Stowe wrote the novel for the specific purpose of ending slavery, but her portrayal of domestic values and her characterization of African Americans has continued to interest critics long after emancipation. The novel, as several commentators have observed, casts the "peculiar institution" as a crime against home, family, and true Christian values. Not only is slavery shown destroying familial relationships and morality within the slave community, it is depicted as a threat to the homes of all Americans, in both the South and the North. Many modern readers, however, have found in her antislavery arguments a critique against "masculine" values of individualism, competition, and the marketplace—and a concomitant affirmation of "feminine" values of community, love, and domesticity. Interpretations of Stowe's portrayal of Tom have also undergone considerable revision. While many contemporary readers identified him as a model of Christian virtue, modern readers have often viewed him as a symbol of African-American subordination to white authority.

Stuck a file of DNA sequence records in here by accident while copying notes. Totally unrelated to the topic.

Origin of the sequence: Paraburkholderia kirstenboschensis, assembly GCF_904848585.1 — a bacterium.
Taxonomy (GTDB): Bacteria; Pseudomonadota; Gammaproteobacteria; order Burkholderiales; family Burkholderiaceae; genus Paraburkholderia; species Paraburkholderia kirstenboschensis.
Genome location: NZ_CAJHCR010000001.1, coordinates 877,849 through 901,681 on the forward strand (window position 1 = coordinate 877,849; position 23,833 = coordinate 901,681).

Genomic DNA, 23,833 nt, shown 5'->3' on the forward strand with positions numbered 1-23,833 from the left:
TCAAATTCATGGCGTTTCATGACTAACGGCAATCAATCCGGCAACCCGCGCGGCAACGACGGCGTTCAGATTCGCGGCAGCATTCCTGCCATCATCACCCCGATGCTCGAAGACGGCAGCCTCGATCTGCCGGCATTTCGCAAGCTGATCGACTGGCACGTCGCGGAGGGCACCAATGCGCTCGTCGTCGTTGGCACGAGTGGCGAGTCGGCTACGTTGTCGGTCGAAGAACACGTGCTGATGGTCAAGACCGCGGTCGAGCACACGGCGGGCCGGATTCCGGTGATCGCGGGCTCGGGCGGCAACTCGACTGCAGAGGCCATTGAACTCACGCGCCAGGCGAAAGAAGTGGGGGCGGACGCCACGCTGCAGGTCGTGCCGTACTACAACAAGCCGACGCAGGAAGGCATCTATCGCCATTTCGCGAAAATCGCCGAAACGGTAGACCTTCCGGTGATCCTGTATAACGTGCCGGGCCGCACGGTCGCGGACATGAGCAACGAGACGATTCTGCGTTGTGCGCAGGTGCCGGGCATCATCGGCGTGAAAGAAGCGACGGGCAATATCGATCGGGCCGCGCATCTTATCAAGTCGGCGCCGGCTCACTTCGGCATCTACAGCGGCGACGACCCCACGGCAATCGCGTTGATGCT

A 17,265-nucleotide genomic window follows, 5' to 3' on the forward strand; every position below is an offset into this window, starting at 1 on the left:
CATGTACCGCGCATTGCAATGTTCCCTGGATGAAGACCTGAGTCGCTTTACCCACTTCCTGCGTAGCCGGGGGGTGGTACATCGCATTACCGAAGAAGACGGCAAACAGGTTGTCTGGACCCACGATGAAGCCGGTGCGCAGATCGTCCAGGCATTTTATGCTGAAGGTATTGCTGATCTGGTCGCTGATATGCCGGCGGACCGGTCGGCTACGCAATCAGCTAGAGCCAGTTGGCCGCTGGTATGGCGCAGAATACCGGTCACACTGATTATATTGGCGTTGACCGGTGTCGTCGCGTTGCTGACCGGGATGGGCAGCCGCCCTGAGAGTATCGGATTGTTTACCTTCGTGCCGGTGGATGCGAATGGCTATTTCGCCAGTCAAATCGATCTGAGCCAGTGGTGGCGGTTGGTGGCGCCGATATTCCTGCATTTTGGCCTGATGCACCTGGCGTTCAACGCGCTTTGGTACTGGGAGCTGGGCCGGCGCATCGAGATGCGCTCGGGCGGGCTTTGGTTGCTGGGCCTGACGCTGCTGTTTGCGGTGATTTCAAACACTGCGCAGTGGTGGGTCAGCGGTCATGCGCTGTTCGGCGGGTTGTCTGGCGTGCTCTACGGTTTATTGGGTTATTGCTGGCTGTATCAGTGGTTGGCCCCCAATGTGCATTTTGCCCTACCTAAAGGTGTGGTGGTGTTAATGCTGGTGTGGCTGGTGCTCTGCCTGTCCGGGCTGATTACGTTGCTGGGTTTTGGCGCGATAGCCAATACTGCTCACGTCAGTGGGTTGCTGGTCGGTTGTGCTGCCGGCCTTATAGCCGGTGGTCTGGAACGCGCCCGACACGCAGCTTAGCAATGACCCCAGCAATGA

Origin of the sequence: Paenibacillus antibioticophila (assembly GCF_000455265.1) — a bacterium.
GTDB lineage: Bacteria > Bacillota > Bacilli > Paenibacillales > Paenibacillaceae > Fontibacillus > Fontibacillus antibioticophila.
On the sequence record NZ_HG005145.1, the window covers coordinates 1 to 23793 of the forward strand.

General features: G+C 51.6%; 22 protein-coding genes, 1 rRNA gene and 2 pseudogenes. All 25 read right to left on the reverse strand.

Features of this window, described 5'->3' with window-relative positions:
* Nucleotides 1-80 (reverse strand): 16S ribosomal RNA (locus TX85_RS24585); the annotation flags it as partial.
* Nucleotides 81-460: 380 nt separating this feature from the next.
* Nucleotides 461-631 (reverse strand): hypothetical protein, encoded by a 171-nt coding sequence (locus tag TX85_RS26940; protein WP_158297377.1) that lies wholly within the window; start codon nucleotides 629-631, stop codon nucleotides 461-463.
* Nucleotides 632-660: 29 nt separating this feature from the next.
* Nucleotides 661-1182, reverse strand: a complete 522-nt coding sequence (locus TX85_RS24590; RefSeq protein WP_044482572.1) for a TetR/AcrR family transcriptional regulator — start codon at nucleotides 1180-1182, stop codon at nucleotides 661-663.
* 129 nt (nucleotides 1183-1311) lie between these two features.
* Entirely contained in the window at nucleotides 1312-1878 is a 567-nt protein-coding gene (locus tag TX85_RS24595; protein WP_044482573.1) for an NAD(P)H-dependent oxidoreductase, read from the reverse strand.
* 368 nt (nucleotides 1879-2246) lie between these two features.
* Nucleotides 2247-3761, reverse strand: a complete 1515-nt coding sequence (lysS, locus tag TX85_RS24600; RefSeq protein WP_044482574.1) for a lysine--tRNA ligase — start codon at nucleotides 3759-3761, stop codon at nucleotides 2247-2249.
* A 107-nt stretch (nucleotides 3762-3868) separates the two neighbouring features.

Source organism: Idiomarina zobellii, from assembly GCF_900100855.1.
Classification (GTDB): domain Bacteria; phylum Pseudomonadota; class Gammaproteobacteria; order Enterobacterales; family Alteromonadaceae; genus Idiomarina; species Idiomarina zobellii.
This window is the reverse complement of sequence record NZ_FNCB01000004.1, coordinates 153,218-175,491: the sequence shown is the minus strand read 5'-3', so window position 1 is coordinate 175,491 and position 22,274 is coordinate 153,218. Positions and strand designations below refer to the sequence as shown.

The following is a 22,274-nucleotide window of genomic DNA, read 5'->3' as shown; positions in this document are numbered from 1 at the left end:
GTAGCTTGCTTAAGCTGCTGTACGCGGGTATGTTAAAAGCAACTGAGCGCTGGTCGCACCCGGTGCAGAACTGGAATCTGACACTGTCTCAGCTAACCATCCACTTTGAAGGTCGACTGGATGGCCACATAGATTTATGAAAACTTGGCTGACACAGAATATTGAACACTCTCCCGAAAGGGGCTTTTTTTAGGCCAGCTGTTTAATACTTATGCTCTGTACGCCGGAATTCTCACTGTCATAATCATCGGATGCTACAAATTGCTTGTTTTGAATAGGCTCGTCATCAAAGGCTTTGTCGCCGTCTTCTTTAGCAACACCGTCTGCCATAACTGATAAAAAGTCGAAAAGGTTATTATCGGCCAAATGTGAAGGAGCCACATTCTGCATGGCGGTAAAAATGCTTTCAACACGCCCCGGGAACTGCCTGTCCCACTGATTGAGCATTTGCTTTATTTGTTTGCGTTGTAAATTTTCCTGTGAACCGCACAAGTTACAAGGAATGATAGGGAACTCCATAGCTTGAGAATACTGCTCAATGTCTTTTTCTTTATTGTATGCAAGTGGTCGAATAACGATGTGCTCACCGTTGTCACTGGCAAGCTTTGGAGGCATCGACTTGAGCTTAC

Some of the most hotly contested debates in American literary history have surrounded Stowe's monumental work. In the antebellum years, the controversy focused primarily on her antislavery arguments and her depiction of the South. The first American book to sell more than a million copies, Uncle Tom's Cabin was well received in the North, despite the arguments of some abolitionists who felt she was too lenient; however, Southern reviewers accused her of slander, and dozens of "anti-Tom" novels soon appeared. After the Civil War, white critics in the North and South, for the most part, came to agree with Stowe's position on slavery, but many took issue with her presentation of African-American characters, claiming that they were depicted in too positive a manner. In the post-World War II years, however, the opposite view prevailed. Reviewers such as African-American novelist James Baldwin found in Stowe's portrayal of Tom a negative stereotype of servility and impotence. While "Uncle Tom" has remained a pejorative term, several scholars since the mid-1980s have vigorously defended both the political message and the artistic merit of the novel. Largely through the efforts of feminist and historically based critics who have focused on Stowe's attention to the domestic culture of her nineteenth-century female audience, Uncle Tom's Cabin has once again become the subject of serious academic study.